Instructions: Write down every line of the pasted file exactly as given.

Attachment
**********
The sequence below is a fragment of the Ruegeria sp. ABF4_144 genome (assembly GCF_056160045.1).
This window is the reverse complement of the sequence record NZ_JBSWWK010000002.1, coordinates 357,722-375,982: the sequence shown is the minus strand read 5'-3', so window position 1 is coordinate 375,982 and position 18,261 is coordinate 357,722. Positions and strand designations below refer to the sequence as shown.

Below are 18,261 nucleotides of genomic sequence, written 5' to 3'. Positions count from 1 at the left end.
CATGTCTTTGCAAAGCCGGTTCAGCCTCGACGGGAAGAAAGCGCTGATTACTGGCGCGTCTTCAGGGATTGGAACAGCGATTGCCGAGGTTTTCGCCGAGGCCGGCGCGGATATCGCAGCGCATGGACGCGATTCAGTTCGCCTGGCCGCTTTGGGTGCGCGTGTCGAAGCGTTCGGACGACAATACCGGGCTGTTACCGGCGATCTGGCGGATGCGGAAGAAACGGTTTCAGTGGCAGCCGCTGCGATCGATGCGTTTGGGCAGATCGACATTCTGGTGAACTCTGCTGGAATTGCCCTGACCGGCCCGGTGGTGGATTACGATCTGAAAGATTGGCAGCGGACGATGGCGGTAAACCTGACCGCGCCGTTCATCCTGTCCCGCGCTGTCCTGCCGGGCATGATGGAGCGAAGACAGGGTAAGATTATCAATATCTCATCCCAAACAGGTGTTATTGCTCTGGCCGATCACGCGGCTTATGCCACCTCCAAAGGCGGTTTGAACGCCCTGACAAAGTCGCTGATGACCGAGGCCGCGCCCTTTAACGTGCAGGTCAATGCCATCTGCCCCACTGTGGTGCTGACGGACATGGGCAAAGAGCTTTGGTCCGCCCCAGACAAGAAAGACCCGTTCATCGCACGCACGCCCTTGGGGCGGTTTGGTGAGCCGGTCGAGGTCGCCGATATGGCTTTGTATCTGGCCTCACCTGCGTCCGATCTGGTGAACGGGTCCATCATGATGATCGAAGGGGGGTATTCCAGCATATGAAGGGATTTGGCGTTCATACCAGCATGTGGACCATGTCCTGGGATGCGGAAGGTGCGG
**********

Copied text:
The sequence below is a fragment of the Ruegeria sp. ABF4_144 genome (assembly GCF_056160045.1).
This window is the reverse complement of the sequence record NZ_JBSWWK010000002.1, coordinates 357,722-375,982: the sequence shown is the minus strand read 5'-3', so window position 1 is coordinate 375,982 and position 18,261 is coordinate 357,722. Positions and strand designations below refer to the sequence as shown.

Below are 18,261 nucleotides of genomic sequence, written 5' to 3'. Positions count from 1 at the left end.
CATGTCTTTGCAAAGCCGGTTCAGCCTCGACGGGAAGAAAGCGCTGATTACTGGCGCGTCTTCAGGGATTGGAACAGCGATTGCCGAGGTTTTCGCCGAGGCCGGCGCGGATATCGCAGCGCATGGACGCGATTCAGTTCGCCTGGCCGCTTTGGGTGCGCGTGTCGAAGCGTTCGGACGACAATACCGGGCTGTTACCGGCGATCTGGCGGATGCGGAAGAAACGGTTTCAGTGGCAGCCGCTGCGATCGATGCGTTTGGGCAGATCGACATTCTGGTGAACTCTGCTGGAATTGCCCTGACCGGCCCGGTGGTGGATTACGATCTGAAAGATTGGCAGCGGACGATGGCGGTAAACCTGACCGCGCCGTTCATCCTGTCCCGCGCTGTCCTGCCGGGCATGATGGAGCGAAGACAGGGTAAGATTATCAATATCTCATCCCAAACAGGTGTTATTGCTCTGGCCGATCACGCGGCTTATGCCACCTCCAAAGGCGGTTTGAACGCCCTGACAAAGTCGCTGATGACCGAGGCCGCGCCCTTTAACGTGCAGGTCAATGCCATCTGCCCCACTGTGGTGCTGACGGACATGGGCAAAGAGCTTTGGTCCGCCCCAGACAAGAAAGACCCGTTCATCGCACGCACGCCCTTGGGGCGGTTTGGTGAGCCGGTCGAGGTCGCCGATATGGCTTTGTATCTGGCCTCACCTGCGTCCGATCTGGTGAACGGGTCCATCATGATGATCGAAGGGGGGTATTCCAGCATATGAAGGGATTTGGCGTTCATACCAGCATGTGGACCATGTCCTGGGATGCGGAAGGTGCGG